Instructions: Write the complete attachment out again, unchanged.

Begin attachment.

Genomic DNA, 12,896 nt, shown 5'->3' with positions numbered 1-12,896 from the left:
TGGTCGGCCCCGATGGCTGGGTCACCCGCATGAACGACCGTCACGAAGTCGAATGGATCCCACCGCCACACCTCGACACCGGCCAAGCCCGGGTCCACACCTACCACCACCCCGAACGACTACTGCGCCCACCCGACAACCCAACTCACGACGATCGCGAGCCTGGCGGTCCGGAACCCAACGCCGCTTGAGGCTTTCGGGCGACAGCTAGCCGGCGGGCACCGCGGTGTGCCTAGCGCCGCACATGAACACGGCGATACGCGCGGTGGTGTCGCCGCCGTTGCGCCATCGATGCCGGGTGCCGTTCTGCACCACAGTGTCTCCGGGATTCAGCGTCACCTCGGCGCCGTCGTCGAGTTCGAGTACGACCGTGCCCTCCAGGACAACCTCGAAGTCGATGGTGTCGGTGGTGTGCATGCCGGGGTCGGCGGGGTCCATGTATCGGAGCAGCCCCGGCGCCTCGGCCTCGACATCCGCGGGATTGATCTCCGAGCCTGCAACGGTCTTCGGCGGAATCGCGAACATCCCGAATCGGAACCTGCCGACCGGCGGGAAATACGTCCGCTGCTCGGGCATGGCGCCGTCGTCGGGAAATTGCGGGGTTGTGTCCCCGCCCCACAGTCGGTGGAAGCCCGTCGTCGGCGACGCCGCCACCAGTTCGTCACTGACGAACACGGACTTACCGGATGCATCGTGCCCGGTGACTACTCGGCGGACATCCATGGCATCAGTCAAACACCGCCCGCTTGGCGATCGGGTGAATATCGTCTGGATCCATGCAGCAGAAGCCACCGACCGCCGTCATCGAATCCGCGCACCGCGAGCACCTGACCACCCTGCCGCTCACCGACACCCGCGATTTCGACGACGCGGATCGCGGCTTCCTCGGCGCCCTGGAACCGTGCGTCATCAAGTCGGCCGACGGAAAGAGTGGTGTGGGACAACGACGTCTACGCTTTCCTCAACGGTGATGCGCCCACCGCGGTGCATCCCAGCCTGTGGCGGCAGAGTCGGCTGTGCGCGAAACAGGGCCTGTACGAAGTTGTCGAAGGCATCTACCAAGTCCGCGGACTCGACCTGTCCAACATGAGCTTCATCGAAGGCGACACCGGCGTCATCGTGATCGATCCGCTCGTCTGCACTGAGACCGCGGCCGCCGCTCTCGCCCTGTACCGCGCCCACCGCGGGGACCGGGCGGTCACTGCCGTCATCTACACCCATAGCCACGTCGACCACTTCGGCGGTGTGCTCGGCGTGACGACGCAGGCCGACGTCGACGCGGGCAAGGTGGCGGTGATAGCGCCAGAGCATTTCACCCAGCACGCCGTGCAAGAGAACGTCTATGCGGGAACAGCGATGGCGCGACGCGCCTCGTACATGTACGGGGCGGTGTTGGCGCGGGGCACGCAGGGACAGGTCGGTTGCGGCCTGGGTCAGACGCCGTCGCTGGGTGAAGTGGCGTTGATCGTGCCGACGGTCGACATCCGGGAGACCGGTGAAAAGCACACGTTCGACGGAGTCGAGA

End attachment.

Genomic DNA, 12,896 nt, shown 5'->3' with positions numbered 1-12,896 from the left:
TGGTCGGCCCCGATGGCTGGGTCACCCGCATGAACGACCGTCACGAAGTCGAATGGATCCCACCGCCACACCTCGACACCGGCCAAGCCCGGGTCCACACCTACCACCACCCCGAACGACTACTGCGCCCACCCGACAACCCAACTCACGACGATCGCGAGCCTGGCGGTCCGGAACCCAACGCCGCTTGAGGCTTTCGGGCGACAGCTAGCCGGCGGGCACCGCGGTGTGCCTAGCGCCGCACATGAACACGGCGATACGCGCGGTGGTGTCGCCGCCGTTGCGCCATCGATGCCGGGTGCCGTTCTGCACCACAGTGTCTCCGGGATTCAGCGTCACCTCGGCGCCGTCGTCGAGTTCGAGTACGACCGTGCCCTCCAGGACAACCTCGAAGTCGATGGTGTCGGTGGTGTGCATGCCGGGGTCGGCGGGGTCCATGTATCGGAGCAGCCCCGGCGCCTCGGCCTCGACATCCGCGGGATTGATCTCCGAGCCTGCAACGGTCTTCGGCGGAATCGCGAACATCCCGAATCGGAACCTGCCGACCGGCGGGAAATACGTCCGCTGCTCGGGCATGGCGCCGTCGTCGGGAAATTGCGGGGTTGTGTCCCCGCCCCACAGTCGGTGGAAGCCCGTCGTCGGCGACGCCGCCACCAGTTCGTCACTGACGAACACGGACTTACCGGATGCATCGTGCCCGGTGACTACTCGGCGGACATCCATGGCATCAGTCAAACACCGCCCGCTTGGCGATCGGGTGAATATCGTCTGGATCCATGCAGCAGAAGCCACCGACCGCCGTCATCGAATCCGCGCACCGCGAGCACCTGACCACCCTGCCGCTCACCGACACCCGCGATTTCGACGACGCGGATCGCGGCTTCCTCGGCGCCCTGGAACCGTGCGTCATCAAGTCGGCCGACGGAAAGAGTGGTGTGGGACAACGACGTCTACGCTTTCCTCAACGGTGATGCGCCCACCGCGGTGCATCCCAGCCTGTGGCGGCAGAGTCGGCTGTGCGCGAAACAGGGCCTGTACGAAGTTGTCGAAGGCATCTACCAAGTCCGCGGACTCGACCTGTCCAACATGAGCTTCATCGAAGGCGACACCGGCGTCATCGTGATCGATCCGCTCGTCTGCACTGAGACCGCGGCCGCCGCTCTCGCCCTGTACCGCGCCCACCGCGGGGACCGGGCGGTCACTGCCGTCATCTACACCCATAGCCACGTCGACCACTTCGGCGGTGTGCTCGGCGTGACGACGCAGGCCGACGTCGACGCGGGCAAGGTGGCGGTGATAGCGCCAGAGCATTTCACCCAGCACGCCGTGCAAGAGAACGTCTATGCGGGAACAGCGATGGCGCGACGCGCCTCGTACATGTACGGGGCGGTGTTGGCGCGGGGCACGCAGGGACAGGTCGGTTGCGGCCTGGGTCAGACGCCGTCGCTGGGTGAAGTGGCGTTGATCGTGCCGACGGTCGACATCCGGGAGACCGGTGAAAAGCACACGTTCGACGGAGTCGAGA